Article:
Farm Ireland

Saturday 21 April 2018

Commission holds firm on price for EU milk powder

EU Commissioner Phil Hogan
EU Commissioner Phil Hogan
Ciaran Moran

Ciaran Moran

Member States have agreed not to sell any skimmed milk powder (SMP) out of public intervention this week after the Commission recommended to refuse all the offers on the count that they were well below prevailing market prices.

Offers were received for a total of 7,490t in this current tender, the prices offered ranged from €1550/t to €1900/t, well below the minimum price set at the first tender on December 15 of €2150.1/t.

The tender, which put on sale the skimmed milk powder that entered into public intervention before November 1, (some 22,000t) started on November 25.

The quantities offered for sale represent roughly 6% of the total 354,000t which went into public storage in 2015 and 2016.

The move to release these first volumes reflects encouraging signs of recovery on the European milk market.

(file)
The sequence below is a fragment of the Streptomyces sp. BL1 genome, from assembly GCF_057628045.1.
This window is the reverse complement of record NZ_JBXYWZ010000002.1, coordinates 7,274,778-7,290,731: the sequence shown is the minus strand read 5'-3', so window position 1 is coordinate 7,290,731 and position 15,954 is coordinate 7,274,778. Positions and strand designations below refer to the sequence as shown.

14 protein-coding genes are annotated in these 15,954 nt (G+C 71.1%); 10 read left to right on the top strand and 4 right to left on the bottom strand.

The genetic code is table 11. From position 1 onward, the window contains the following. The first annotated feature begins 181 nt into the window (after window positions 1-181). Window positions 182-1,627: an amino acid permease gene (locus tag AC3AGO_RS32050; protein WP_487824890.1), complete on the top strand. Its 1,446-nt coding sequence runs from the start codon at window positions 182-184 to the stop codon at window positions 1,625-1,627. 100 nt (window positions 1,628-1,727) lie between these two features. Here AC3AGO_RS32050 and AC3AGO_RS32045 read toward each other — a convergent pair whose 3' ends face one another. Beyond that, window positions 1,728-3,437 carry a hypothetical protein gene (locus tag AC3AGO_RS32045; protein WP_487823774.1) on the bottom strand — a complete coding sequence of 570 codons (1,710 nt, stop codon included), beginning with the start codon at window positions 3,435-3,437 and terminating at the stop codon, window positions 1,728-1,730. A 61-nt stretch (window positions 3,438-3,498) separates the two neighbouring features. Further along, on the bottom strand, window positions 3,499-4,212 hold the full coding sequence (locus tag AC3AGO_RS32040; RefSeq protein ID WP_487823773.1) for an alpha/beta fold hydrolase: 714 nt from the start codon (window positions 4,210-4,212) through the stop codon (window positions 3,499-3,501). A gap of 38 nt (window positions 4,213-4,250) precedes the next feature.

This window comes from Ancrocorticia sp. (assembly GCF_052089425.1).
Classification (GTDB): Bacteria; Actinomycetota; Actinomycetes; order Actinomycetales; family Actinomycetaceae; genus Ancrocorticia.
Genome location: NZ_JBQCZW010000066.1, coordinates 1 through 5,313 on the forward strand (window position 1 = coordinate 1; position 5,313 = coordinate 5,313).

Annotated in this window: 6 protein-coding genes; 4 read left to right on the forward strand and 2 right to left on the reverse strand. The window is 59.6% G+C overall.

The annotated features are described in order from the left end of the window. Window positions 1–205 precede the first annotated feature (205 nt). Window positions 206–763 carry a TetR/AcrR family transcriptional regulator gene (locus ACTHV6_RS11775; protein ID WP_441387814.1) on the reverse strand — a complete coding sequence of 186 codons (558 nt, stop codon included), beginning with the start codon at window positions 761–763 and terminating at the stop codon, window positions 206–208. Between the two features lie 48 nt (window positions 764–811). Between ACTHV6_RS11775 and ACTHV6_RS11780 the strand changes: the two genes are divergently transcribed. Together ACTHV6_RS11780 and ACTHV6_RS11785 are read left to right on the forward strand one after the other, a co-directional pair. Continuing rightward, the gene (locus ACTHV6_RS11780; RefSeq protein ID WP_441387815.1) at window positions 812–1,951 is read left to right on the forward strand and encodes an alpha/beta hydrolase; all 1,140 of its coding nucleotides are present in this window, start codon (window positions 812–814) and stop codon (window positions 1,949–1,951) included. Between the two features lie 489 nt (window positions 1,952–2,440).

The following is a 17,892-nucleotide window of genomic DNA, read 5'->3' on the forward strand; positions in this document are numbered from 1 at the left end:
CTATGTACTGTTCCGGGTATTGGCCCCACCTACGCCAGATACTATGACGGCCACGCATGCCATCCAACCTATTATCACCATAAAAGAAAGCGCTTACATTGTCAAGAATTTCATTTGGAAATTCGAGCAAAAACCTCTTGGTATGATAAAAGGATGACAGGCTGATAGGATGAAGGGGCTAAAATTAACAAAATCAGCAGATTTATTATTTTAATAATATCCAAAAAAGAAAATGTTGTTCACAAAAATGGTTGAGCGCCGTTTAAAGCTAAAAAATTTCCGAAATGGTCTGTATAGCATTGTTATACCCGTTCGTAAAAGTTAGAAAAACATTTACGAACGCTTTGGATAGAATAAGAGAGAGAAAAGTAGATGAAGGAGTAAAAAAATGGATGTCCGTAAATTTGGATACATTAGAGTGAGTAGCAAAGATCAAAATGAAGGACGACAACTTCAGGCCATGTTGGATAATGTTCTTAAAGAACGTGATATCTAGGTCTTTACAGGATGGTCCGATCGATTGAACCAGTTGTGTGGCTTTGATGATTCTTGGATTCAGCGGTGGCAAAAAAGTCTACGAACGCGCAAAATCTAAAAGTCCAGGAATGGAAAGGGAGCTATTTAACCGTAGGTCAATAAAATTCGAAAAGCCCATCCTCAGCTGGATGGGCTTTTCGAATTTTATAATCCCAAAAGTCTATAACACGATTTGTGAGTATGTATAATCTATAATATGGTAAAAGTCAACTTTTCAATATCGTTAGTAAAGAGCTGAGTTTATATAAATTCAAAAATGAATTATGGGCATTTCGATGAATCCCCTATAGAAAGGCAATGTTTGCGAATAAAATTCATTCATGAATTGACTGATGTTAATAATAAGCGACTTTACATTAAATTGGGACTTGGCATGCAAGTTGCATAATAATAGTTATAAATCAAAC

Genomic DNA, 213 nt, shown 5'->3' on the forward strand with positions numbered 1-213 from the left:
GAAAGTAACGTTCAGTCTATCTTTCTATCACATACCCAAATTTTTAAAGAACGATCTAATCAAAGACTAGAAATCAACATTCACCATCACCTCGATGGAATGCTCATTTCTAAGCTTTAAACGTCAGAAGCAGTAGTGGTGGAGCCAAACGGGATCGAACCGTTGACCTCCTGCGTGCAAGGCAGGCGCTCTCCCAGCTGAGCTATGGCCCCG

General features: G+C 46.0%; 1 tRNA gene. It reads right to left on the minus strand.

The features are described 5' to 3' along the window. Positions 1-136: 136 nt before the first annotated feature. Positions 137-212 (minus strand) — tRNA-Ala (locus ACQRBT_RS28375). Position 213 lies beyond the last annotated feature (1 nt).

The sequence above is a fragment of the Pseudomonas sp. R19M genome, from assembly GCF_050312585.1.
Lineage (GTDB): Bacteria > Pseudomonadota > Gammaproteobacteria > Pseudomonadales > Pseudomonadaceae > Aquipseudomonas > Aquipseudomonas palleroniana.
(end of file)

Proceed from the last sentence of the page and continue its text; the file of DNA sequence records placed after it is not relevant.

Following a steady slow-down, no further quantities of skimmed milk powder have been put into public intervention since September 2016.

The Commission has said that this week's decision to refuse all offers and wait for better bids at the next tender underlines once more that selling at any cost has never been an option for the Commission.

Instead, it says maintaining market balance and price recovery remain its main objectives.

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So far the EU Commission has seen just 40t leave storage, after the first tender in late December.

Buyers have shown a resistance to purchasing stock above market price, which is what the Commission is looking to achieve.

However, according to analysts at the AHDB with the EU milk production flush not all that far away, selling product from intervention may become trickier.

“Buyers are likely to wait for clearer market signals around production before any significant commitment to the market.

“A low flush could see buyers increase their offer prices, allowing the Commission to achieve its goal.

“However, a normal/high flush could alter the supply/demand balance and limit the opportunities for the Commission to sell at full market price.

"Whether the Commission then need to re-set their price aspirations will depend much on the longevity of product in storage," it said.

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